What type of wire do you suggest using for wiring up the LED light on the spoiler? I need to solder a new wire on since the "OEM" LED wire was so thin that it would melt. Can I use copper speaker wire?
Uh, it COULD be due to the fact that he reverse connections earlier this
month and blew a fuse. Then, after reconnecting it properly (he says),
he had still more problems.
Frankly, while I believe everyone should learn how to do this simple
stuff, I'm glad he's "learning" on his own vehicle and not someone
else's. I hope that's the case anyway.
Search back on his posts. The best recommendation for him MIGHT be to
find somebody who knows what they're doing and have them do it for him/her.
Let's start with the wire size. Locate the fuse the circuit is getting power
from. If the fuse is 5A or less, you can use 22 guage wire or larger. At 10A
use 18 guage wire or larger; for a 20A fuse use 16 guage wire. The fuse
exists to protect the wire, and if the wire is melting you already have a
The LED bar itself should be drawing well under 5 amps. The overheating wire
is a good indication the wiring between the melted wire and the light is
bad; shorted or backward, that sort of thing.
Both situations need to be corrected before you drive safely and happily.
Definitely get the wire size corrected, or you could have a car fire. No
dude, it's not the freakin' wire, it's the freakin' unit. led's draw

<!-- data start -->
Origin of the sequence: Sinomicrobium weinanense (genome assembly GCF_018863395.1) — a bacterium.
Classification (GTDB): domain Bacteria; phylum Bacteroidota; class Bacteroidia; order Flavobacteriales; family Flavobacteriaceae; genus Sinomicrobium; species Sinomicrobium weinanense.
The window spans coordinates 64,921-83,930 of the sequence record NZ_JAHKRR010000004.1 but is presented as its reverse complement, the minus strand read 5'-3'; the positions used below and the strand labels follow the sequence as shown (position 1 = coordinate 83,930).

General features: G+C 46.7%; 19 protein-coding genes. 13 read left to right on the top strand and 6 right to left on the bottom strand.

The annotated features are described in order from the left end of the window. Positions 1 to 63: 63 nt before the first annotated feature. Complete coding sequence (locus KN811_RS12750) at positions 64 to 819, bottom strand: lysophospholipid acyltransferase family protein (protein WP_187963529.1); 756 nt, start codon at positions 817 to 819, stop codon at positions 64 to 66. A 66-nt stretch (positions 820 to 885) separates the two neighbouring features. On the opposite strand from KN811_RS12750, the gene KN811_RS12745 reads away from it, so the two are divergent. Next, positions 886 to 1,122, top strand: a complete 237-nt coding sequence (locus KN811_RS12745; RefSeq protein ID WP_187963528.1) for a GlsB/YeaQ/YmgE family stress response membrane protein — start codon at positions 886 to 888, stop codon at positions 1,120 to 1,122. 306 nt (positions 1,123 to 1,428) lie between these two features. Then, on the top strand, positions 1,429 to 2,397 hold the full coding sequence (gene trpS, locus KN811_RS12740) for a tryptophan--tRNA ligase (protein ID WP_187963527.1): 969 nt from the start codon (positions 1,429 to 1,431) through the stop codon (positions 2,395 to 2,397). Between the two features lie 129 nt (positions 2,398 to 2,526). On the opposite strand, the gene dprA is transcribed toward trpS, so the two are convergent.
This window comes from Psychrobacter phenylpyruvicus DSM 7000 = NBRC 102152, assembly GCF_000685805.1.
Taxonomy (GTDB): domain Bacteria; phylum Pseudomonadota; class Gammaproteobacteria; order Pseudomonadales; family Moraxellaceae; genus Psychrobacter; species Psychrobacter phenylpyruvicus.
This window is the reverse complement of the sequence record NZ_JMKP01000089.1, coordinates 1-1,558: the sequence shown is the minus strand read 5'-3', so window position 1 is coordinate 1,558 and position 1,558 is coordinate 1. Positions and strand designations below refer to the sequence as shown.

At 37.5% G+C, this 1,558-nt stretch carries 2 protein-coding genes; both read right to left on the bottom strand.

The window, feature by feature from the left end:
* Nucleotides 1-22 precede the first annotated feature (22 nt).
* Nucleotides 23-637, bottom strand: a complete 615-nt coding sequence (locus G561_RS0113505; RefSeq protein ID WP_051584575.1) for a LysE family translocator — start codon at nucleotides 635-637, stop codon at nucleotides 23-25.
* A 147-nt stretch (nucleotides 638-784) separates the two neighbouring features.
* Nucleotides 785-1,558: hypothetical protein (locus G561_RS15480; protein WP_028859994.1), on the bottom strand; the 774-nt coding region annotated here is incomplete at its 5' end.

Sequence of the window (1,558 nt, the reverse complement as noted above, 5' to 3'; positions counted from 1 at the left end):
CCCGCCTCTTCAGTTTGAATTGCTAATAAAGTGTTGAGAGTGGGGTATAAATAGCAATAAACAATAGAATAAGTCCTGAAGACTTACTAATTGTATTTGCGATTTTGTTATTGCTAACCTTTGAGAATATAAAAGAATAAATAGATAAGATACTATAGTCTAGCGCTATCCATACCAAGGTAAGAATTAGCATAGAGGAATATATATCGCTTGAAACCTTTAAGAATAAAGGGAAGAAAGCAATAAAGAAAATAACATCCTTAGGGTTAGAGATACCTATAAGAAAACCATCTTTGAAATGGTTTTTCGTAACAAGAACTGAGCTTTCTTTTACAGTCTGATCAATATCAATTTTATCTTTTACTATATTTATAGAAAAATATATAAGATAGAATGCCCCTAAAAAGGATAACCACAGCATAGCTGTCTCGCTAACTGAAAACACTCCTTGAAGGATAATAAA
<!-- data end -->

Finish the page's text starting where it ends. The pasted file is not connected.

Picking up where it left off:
/very/ little current. skinny wire works just fine /if/ the led's are
fine. go fix the unit and suddenly all your wiring problems will disappear.
My guess is that the wire itself is shorted to ground, most likely where it
can be pinched or goes through a small hole. I'm not familiar with the
latest in LEDs, but for the most part the active device needs resistance in
series to limit current. That would probably prevent the LED from appearing
as a short on the supply.
Back up one step. The fuse has to be changed back to what it was originally
because there was already wiring on the circuit. The fuse has to protect
that wire also. For example, if the original fuse was a 10A the existing
wiring would be sized for 10 amps... but with the overrated fuse in there it
could be subjected to twice that much current in the event of a fault. Twice
the current also means twice the voltage drop across the wire, so the wire
will get four times as hot before the fuse blows. Don't shrug this off;
notice the recent thread about the 2002 Civic destroyed by an electrical
Ordinary stranded, PVC jacketed wire is fine. Radio Shack probably carries
it as will many car parts stores. The guage should be at least as heavy as
the original fuse size dictates (from my earlier post).
As the others say, there is still something wrong with the LED if it blows
the original size fuse. They don't draw much current.
ok, if the wire melted, there's something wrong with the light unit.
total current should be under 1 amp. well under. don't try re-wiring
it until you sort it out - probably replace it. as pointed out by mike,
failure to fix could lead to a car fire.
volts are different to amps.
Motorsforum.com is a website by car enthusiasts for car enthusiasts. It is not affiliated with any of the car or spare part manufacturers or car dealers discussed here.
All logos and trade names are the property of their respective owners.